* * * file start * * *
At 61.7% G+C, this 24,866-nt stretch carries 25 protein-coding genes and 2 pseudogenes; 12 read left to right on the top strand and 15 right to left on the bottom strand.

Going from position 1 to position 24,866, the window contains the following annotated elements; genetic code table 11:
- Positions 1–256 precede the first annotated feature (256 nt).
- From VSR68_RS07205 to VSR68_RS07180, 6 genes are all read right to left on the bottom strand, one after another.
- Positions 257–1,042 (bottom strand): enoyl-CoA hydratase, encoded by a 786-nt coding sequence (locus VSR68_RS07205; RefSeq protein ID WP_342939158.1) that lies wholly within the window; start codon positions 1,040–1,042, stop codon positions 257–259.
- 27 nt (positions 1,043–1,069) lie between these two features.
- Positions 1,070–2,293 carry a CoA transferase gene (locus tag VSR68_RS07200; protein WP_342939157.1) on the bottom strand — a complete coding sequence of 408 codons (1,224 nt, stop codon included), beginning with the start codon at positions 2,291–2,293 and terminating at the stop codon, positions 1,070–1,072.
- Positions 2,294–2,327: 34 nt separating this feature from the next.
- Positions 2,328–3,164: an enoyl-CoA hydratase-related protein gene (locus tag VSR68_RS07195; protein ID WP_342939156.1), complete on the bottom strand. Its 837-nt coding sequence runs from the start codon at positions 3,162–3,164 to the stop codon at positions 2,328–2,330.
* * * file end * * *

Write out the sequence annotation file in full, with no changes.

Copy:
At 61.7% G+C, this 24,866-nt stretch carries 25 protein-coding genes and 2 pseudogenes; 12 read left to right on the top strand and 15 right to left on the bottom strand.

Going from position 1 to position 24,866, the window contains the following annotated elements; genetic code table 11:
- Positions 1–256 precede the first annotated feature (256 nt).
- From VSR68_RS07205 to VSR68_RS07180, 6 genes are all read right to left on the bottom strand, one after another.
- Positions 257–1,042 (bottom strand): enoyl-CoA hydratase, encoded by a 786-nt coding sequence (locus VSR68_RS07205; RefSeq protein ID WP_342939158.1) that lies wholly within the window; start codon positions 1,040–1,042, stop codon positions 257–259.
- 27 nt (positions 1,043–1,069) lie between these two features.
- Positions 1,070–2,293 carry a CoA transferase gene (locus tag VSR68_RS07200; protein WP_342939157.1) on the bottom strand — a complete coding sequence of 408 codons (1,224 nt, stop codon included), beginning with the start codon at positions 2,291–2,293 and terminating at the stop codon, positions 1,070–1,072.
- Positions 2,294–2,327: 34 nt separating this feature from the next.
- Positions 2,328–3,164: an enoyl-CoA hydratase-related protein gene (locus tag VSR68_RS07195; protein ID WP_342939156.1), complete on the bottom strand. Its 837-nt coding sequence runs from the start codon at positions 3,162–3,164 to the stop codon at positions 2,328–2,330.